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About Planning a Visit to Mae Hong Son in Northern Thailand
Mae Hong Son has a different feel to many other Thai provinces. Tucked away in the mountainous border region of north-west Thailand, it’s one of the most ethnically diverse areas in Thailand. And the diversity is reflected in the food, culture and architecture of the province. If you want to experience the rich culture and natural beauty of Northern Thailand, visit Mae Hong Son.
Check out our suggestions below for the best things to do in Mae Hong Son.
When you travel around Mae Hong Son, one of the first things you notice are the Shan-style Buddhist temples. With wooden facades and metal fretwork, they can be seen all around this Northern Thai province. These beautiful wats are the work of the Tai Yai (Shan) community. The Tai Yai have lived in Northern Thailand for hundreds of years and form one of the country’s largest ethnic minority groups.
For fabulous views over the diminutive city of Mae Hong Son, head to Wat Phra That Doi Kong Mu. Visit the hilltop temple in the morning and watch as mist gathers in the valley below before slowly lifting as the sun’s rays get to work. After admiring views from the front, walk towards the back of the temple. Order up a coffee from the small shop and enjoy the panoramic mountain views.
Visit Nong Chong Kham Lake in the town centre for an iconic view of Mae Hong Son. The twin Tai Yai temples of Wat Chong Kham and Wat Chong Klang provide a serene backdrop to the lake and mountains beyond. Whether you are religious or not, the photogenic temples are special places to visit at any time of the day. Walk to the lake at first light and watch novice monks depart on their morning alms round. Visit in the afternoon to see the temple rooftops shimmer in the sun. Or visit the lake at night and see the reflections of the illuminated wats.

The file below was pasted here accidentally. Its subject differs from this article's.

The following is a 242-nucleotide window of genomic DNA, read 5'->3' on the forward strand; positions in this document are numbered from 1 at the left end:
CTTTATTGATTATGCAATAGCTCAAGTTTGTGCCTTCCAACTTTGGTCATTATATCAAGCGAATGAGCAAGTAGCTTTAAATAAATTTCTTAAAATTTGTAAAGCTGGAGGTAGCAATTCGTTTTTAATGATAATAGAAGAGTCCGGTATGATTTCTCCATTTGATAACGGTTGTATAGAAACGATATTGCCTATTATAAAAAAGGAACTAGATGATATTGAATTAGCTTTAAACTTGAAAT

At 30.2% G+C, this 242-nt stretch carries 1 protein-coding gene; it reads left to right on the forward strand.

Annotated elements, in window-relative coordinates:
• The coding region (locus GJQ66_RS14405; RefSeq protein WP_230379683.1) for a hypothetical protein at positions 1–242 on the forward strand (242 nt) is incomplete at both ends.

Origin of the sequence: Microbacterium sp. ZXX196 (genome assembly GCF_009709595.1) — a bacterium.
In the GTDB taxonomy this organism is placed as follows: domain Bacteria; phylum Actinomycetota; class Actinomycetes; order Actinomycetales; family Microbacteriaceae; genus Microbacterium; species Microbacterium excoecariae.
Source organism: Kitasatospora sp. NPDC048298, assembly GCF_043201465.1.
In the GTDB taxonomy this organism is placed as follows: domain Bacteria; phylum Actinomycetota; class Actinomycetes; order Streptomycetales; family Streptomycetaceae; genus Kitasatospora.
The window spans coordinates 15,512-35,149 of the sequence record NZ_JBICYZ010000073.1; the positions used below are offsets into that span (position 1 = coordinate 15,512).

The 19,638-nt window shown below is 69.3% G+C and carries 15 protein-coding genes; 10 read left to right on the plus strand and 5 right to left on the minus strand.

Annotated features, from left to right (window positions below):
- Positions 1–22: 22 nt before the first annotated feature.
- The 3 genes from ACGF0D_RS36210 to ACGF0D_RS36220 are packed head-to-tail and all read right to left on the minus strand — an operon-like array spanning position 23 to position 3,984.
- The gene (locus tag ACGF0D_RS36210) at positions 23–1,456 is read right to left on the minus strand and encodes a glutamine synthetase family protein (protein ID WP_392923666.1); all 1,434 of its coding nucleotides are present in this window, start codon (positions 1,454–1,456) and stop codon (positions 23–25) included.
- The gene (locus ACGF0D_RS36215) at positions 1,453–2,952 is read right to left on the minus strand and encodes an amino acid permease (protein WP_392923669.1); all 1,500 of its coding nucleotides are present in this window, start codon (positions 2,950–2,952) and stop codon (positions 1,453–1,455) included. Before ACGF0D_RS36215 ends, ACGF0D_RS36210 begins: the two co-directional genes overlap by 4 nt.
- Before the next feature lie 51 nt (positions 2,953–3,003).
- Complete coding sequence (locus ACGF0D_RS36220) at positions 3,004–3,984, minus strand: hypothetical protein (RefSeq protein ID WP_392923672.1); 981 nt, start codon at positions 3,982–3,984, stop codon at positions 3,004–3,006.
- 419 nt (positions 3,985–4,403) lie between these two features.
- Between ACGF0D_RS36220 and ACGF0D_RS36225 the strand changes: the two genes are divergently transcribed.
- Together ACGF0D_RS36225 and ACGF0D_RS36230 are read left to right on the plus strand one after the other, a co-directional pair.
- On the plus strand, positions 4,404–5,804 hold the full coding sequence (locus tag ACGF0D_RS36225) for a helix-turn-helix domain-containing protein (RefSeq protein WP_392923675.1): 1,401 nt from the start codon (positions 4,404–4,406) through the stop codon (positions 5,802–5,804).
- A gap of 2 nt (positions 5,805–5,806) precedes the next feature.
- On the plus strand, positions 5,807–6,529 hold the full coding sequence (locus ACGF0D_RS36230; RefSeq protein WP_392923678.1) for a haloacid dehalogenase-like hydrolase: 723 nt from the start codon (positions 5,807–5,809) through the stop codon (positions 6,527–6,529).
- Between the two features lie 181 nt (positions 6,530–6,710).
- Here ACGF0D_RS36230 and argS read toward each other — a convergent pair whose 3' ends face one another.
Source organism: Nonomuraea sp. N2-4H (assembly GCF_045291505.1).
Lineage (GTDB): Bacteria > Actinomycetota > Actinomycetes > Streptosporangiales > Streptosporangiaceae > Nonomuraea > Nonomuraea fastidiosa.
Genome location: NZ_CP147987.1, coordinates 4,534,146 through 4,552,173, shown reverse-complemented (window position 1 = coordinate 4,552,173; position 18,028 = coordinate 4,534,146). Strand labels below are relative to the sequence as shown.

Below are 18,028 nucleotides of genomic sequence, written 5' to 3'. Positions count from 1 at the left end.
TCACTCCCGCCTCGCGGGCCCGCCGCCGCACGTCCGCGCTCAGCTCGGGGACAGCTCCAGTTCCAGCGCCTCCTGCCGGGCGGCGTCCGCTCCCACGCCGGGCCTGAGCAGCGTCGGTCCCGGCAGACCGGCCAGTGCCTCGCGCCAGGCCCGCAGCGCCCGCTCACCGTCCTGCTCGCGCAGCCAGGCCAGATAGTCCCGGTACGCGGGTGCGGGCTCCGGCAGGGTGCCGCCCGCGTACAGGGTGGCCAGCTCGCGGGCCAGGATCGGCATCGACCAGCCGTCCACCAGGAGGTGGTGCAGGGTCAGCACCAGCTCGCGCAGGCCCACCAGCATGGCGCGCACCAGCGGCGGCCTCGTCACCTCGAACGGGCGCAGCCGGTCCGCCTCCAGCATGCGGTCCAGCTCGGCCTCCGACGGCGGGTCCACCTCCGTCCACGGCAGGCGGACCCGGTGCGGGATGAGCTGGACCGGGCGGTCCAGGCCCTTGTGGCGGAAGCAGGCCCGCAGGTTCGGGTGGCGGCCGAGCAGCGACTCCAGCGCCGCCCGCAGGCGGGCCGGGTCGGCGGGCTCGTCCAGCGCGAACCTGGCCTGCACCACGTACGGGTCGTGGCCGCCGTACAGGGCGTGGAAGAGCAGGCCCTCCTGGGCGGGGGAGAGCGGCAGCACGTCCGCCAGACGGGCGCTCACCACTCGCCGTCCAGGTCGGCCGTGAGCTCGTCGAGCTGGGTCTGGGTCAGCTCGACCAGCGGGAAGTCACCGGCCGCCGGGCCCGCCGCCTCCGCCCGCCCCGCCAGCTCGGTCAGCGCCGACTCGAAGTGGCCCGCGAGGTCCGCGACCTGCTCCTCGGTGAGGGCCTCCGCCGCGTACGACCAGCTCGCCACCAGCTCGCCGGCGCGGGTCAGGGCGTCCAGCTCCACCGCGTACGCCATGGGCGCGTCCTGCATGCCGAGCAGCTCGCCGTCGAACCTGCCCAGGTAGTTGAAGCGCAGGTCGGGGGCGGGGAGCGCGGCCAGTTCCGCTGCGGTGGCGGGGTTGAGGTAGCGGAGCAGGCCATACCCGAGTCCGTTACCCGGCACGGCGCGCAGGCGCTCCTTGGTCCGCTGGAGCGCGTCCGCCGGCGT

Mae Hong Son is famous for one of Thailand’s most colourful events, the Poy Sang Long Festival. The event celebrates the ordination of young Shan boys into the monkhood. Characterised by ebullient street parades, Poy Sang Long usually takes place in early April. The youngsters dress in bright costumes before their older male relatives lift them on to their shoulders and carry them through the streets.
Another unique local festival takes place to mark Awk Phansa, the end of the Buddhist Rains Retreat. In the Tai Yai tradition, the Chong Para ceremony celebrates the Buddha’s return from heaven at Awk Phansa. Communities across the province construct brightly decorated wooden towers in honour of Buddha. Then, on Awk Phansa night (usually in October), a long procession of people carry the towers to the temple.
The magnificent mountain scenery and wide open spaces of Mae Hong Son make it the ideal location for trekking. Hire a local guide and enjoy the rugged beauty of the province. You can also learn more about the hill-tribe communities who live here by joining a trek that supports community-based tourism (CBT). The CBT projects are owned and managed by the community, for the community, and are the perfect way to support responsible tourism. You will be able to stay overnight in hill-tribe villages and discover more about the local way of life.